Tuesday, 19 July 2011

Interpreting a Structure

This post is related somewhat to the previous one, but has nothing to do what what a theory is. Rather it gives an analysis of what it means to say that a structure $\mathcal{M}$ is correct under some interpretation $\mathcal{I}$.

One cannot define correctness of a structure without specifying an $\textit{interpretation}$ of the structure. Similarly, one cannot define truth of a linguistic string, say, "bajfgdhsalsbs" unless one specifies an $\textit{interpretation}$ of the language to which the string belongs. So, given a language $\mathcal{L}$, one usually defines:
1. The notion of an $\mathcal{L}$-interpretation, $\mathcal{I}$.
2. The notion of a formula $\phi$ being true under $\mathcal{I}$.
By analogy, one wants to define:
1. The notion of an interpretation $\mathcal{I}$ of a structure $\mathcal{M}$.
2. The notion of $\mathcal{M}$ being correct under $\mathcal{I}$.
The proposed definition of "interpretation of a structure" is as follows:
(D1) Suppose a structure $\mathcal{M}$ is given. An interpretation $\mathcal{I}$ of $\mathcal{M}$ is specified by three components:
(i) A domain $D_{\mathcal{I}}$.
(ii) A function $f_{\mathcal{I}} : dom(\mathcal{M}) \rightarrow D_{\mathcal{I}}$. Call this the denotation function.
(iii) For each distinguished relation $R$ in $\mathcal{M}$, a relation $R^{\mathcal{I}}$. Call this the referent of $R$ under $\mathcal{I}$.
This analogous to the standard idea of interpreting a language $\mathcal{L}$. We specify a domain $D_{\mathcal{I}}$ for the quantifiers to range over, and we specify, for each primitive predicate symbol $P$, a relation $P^{\mathcal{I}}$ on the domain $D$.

Next, we can define what it means for a structure $\mathcal{M}$ to be correct, in some sense, under any given interpretation $\mathcal{I}$.
(D2) Let $\mathcal{M}$ be a structure and let $\mathcal{I}$ be an interpretation. Then $\mathcal{M}$ is correct under $\mathcal{I}$ just if $f_{\mathcal{I}}$ is a bijection and, for each distinguished relation $R$ of $\mathcal{M}$, $f_{\mathcal{I}}(R) = R^{\mathcal{I}}$.
An example is the following. Suppose we have a very simple structure $\mathcal{M}$ such that $dom(\mathcal{M}) = \{0,1\}$, with a single distinguished relation $R = \{(0,1)\}$. This is more or less, a simple directed graph with two nodes, with one connected to the other. Let us specify an interpretation $\mathcal{I}$ as follows:
$D_{\mathcal{I}} = \{a, b\}$.
$f_{\mathcal{I}}(0) = a$.
$f_{\mathcal{I}}(1) = b$.
$R^{\mathcal{I}} = \{(a, a)\}$.
This interpretation treats $0$ as denoting $a$, treats $1$ as denoting $b$, and interprets the relation $R$ as $\{(a, a)\}$. Clearly, $\mathcal{M}$ is not correct under $\mathcal{I}$.

(This post is based on a talk I gave at Leeds University in 2003. Here is a photo, taken by Joseph Melia, of the talk:

)

4 comments:

  1. Interesting post! Some thoughts:

    In discussions about formal theories and their 'intended interpretations' this latter notion seems curiously indefinite between a couple of quite different things:

    (i) One may think of the intended interpretation as just another kind of structure - albeit one which might contain extra-mathematical things, as in standard first-order model theory. Or,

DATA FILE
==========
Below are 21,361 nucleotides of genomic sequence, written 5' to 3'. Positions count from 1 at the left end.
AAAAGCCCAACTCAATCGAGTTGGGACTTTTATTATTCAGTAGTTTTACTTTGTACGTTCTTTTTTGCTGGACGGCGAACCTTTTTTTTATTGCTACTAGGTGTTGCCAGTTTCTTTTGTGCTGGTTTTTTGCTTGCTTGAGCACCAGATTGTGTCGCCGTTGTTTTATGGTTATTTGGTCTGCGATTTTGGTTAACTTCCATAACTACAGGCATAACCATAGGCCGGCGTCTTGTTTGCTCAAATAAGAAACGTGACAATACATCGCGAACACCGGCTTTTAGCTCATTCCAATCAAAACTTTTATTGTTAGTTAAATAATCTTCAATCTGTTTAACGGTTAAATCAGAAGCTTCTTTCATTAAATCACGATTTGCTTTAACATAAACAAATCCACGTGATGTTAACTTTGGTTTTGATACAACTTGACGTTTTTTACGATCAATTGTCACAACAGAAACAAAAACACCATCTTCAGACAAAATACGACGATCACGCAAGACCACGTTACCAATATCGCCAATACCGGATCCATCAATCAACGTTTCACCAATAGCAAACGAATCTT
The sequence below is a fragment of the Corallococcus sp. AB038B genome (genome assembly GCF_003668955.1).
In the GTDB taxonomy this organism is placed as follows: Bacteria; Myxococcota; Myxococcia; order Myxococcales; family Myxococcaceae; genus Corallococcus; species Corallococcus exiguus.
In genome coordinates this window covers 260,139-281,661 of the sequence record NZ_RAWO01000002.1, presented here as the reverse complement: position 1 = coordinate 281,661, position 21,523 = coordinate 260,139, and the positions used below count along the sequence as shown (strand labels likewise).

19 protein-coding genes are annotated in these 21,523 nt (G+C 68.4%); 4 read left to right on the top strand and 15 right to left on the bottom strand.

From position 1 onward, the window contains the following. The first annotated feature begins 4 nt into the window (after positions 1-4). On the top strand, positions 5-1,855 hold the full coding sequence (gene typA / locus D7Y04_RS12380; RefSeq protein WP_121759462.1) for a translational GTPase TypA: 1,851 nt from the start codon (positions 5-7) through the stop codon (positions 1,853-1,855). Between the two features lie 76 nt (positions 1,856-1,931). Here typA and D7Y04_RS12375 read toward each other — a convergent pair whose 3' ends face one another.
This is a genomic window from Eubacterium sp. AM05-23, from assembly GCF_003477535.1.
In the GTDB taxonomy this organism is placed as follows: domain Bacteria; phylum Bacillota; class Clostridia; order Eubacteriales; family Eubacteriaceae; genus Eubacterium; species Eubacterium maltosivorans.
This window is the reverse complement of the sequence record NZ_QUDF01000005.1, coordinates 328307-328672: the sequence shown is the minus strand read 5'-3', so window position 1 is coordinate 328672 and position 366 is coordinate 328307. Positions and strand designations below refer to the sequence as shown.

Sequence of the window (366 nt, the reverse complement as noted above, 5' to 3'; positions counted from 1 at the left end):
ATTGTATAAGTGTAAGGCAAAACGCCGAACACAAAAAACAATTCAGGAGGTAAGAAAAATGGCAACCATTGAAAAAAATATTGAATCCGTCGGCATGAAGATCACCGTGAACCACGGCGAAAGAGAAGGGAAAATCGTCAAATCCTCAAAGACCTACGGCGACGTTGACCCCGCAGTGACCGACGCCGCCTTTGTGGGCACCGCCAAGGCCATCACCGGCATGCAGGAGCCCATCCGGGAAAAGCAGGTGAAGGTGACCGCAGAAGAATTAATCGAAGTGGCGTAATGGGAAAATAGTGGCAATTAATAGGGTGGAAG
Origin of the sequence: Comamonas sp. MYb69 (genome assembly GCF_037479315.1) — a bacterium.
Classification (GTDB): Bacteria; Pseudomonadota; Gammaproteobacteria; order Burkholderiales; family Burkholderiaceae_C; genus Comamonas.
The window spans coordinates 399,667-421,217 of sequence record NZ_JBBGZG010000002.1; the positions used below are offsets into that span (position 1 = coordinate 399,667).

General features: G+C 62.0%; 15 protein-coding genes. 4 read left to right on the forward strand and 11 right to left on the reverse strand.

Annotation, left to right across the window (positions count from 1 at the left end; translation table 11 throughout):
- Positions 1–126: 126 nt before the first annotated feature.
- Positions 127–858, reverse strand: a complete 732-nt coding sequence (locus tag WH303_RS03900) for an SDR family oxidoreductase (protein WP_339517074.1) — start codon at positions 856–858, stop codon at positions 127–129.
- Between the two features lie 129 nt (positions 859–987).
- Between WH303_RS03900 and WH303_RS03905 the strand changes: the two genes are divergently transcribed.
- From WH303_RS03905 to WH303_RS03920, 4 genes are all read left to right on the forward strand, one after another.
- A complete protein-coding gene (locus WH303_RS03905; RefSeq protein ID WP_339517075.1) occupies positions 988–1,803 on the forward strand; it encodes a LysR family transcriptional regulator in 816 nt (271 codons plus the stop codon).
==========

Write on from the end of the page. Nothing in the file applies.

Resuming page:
(ii) One might think of this as some "thing" of a completely different kind. The understanding of a structure, rather than a structure itself.

    This puts me in mind of Wittgenstein's discussions of interpretation and understanding. In various places, he speaks of 'interpretation' being used to mean two quite different things; on one use, an interpretation of some signs consists in more signs. In another use, an in interpretation is something like the application of some signs.

    In this connection, note that one could talk about the intended interpretation of I itself: this involves, for example, that the function in I is to be regarded assigning denotations. One could even give a *further* structure which contains a function which maps the 'denotation function' to the idea of denotation, for example - or the denotation relation itself, in some non-extensional sense.

    One basic moral to draw from this is that, when talking and thinking about interpretations of formal structures, we should take care to know what we are talking about (i.e. another structure - which may contain extra-mathematical objects - or something of a quite different kind).

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  2. Sorry, ignore the 'in' in 'In another use, an in interpretation'. (And don't try to read that correction out loud.)

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  3. Also: 'One could even give a *further* structure which contains a function which maps the 'denotation function' to the idea of denotation, for example - or the denotation relation itself, in some non-extensional sense.'

    On second thoughts, there's no particular reason why the denotation relation would have to be regarded non-extensionally.

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  4. Tristan, "(i) One may think of the intended interpretation as just another kind of structure - albeit one which might contain extra-mathematical things, as in standard first-order model theory."

    Right - the interpretation $I$ isn't itself a structure but it does determine one, namely $M^{I} = (D_I, \{R^{I}\})$. Then $M$ is correct under $I$ iff $f_I : M \rightarrow M^{I}$ is an isomomorphism.

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